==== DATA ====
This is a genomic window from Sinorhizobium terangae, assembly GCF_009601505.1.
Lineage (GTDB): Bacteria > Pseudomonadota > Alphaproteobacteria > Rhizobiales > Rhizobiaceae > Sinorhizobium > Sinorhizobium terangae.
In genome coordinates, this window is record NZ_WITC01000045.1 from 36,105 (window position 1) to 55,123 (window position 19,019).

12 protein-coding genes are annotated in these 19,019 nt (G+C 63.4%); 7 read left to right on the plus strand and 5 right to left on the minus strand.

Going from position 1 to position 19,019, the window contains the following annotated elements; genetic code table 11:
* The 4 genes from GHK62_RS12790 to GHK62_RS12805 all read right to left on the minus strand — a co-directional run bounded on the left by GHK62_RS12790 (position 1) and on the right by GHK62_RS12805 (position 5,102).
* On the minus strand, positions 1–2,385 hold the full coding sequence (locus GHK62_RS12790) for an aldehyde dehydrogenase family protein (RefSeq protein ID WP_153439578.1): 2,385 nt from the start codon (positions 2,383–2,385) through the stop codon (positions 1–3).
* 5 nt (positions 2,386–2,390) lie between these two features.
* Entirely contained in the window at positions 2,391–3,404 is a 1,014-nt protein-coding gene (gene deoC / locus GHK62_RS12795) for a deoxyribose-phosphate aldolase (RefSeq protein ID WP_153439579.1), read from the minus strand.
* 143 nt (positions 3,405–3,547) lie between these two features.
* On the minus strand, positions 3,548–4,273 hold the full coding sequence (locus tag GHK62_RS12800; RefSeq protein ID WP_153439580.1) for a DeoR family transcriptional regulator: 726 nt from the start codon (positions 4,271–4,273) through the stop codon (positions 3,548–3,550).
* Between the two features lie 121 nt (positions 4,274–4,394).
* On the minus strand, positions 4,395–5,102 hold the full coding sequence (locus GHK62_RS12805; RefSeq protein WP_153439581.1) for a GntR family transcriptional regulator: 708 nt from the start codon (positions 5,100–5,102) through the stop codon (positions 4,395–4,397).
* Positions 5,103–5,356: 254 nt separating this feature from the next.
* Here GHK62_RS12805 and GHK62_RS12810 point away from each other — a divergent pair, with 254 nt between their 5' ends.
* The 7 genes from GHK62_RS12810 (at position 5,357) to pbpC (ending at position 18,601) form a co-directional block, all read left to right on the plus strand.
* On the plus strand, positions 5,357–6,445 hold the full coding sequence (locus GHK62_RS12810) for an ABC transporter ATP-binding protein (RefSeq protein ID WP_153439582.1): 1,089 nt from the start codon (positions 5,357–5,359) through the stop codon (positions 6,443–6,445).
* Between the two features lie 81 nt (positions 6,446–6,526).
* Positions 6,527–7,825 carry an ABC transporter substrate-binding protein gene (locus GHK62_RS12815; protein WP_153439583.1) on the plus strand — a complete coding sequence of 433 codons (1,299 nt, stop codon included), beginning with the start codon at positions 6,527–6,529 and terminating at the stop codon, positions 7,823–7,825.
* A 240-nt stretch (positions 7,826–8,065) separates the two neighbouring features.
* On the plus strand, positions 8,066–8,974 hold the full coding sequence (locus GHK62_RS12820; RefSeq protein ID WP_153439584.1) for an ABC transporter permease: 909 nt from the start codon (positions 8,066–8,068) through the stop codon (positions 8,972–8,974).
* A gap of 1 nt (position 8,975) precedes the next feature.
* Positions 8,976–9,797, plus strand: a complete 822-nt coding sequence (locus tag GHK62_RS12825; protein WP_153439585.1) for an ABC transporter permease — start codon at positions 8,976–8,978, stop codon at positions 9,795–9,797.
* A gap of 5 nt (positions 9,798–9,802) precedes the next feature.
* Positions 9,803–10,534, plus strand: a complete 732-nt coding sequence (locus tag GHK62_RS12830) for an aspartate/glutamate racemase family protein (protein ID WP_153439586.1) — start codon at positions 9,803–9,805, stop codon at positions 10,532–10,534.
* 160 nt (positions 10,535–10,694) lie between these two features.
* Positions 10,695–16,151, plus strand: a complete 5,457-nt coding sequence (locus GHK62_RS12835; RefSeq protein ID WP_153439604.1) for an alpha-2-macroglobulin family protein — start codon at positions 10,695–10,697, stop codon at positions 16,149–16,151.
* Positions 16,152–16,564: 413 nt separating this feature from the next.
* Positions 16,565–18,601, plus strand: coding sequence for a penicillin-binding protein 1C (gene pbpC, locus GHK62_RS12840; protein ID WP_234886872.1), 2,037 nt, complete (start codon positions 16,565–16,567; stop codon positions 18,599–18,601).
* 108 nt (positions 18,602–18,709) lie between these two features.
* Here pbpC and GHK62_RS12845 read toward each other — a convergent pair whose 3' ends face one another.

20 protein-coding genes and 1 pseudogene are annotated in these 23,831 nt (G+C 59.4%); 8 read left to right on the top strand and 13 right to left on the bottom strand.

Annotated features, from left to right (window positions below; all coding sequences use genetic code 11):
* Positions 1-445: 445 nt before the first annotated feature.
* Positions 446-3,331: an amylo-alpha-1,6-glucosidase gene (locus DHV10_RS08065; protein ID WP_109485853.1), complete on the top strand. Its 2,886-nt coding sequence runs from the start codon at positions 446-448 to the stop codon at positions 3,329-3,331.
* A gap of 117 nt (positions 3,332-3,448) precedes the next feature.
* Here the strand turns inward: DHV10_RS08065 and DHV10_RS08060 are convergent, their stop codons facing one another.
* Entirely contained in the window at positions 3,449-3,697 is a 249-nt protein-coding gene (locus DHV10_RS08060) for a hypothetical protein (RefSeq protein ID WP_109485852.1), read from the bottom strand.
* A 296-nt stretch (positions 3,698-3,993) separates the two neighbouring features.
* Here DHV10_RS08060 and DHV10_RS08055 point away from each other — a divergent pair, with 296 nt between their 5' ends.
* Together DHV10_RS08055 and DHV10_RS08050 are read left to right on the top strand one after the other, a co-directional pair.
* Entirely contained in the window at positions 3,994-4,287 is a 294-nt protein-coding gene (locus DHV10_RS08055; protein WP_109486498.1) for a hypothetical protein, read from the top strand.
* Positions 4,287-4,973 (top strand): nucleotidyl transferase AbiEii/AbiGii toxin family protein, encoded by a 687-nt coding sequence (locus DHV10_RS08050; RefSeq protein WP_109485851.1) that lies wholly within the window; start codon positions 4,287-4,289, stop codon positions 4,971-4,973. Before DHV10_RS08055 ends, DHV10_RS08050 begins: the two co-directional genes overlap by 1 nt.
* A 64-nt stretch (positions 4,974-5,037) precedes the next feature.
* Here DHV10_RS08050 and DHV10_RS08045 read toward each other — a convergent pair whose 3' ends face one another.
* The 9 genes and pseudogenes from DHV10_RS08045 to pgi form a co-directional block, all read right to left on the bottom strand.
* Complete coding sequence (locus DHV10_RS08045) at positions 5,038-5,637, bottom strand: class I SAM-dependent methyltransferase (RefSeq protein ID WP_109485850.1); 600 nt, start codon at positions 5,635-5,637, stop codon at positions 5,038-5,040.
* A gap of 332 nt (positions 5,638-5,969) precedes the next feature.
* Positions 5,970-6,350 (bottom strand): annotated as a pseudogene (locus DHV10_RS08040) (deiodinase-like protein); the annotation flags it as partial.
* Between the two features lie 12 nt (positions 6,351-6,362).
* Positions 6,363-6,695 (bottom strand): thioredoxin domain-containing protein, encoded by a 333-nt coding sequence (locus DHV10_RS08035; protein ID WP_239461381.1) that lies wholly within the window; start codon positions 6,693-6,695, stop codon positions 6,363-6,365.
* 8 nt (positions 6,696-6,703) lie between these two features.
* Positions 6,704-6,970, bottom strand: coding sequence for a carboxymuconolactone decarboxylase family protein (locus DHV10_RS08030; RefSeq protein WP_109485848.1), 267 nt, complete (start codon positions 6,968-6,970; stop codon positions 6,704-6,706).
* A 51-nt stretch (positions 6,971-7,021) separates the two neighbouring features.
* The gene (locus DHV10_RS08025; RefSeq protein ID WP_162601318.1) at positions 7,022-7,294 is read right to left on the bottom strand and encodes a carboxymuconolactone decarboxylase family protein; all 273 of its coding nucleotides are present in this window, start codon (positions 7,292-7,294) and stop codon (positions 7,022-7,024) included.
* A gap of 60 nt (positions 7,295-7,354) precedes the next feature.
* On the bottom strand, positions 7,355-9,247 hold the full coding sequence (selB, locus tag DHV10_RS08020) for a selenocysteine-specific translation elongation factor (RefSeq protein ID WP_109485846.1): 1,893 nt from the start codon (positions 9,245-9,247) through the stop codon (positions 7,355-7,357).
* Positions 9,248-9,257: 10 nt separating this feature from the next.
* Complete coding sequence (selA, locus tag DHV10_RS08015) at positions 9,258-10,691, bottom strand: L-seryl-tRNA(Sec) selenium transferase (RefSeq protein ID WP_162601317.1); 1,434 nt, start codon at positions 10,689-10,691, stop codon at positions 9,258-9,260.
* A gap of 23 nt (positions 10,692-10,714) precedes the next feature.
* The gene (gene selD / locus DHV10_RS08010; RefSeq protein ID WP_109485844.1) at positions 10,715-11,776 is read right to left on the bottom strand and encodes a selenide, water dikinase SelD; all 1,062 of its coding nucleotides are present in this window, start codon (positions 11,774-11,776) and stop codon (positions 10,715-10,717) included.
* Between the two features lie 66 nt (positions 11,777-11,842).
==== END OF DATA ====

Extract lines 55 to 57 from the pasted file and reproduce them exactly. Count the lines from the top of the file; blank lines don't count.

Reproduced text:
* The gene (locus DHV10_RS08025; RefSeq protein ID WP_162601318.1) at positions 7,022-7,294 is read right to left on the bottom strand and encodes a carboxymuconolactone decarboxylase family protein; all 273 of its coding nucleotides are present in this window, start codon (positions 7,292-7,294) and stop codon (positions 7,022-7,024) included.
* A gap of 60 nt (positions 7,295-7,354) precedes the next feature.
* On the bottom strand, positions 7,355-9,247 hold the full coding sequence (selB, locus tag DHV10_RS08020) for a selenocysteine-specific translation elongation factor (RefSeq protein ID WP_109485846.1): 1,893 nt from the start codon (positions 9,245-9,247) through the stop codon (positions 7,355-7,357).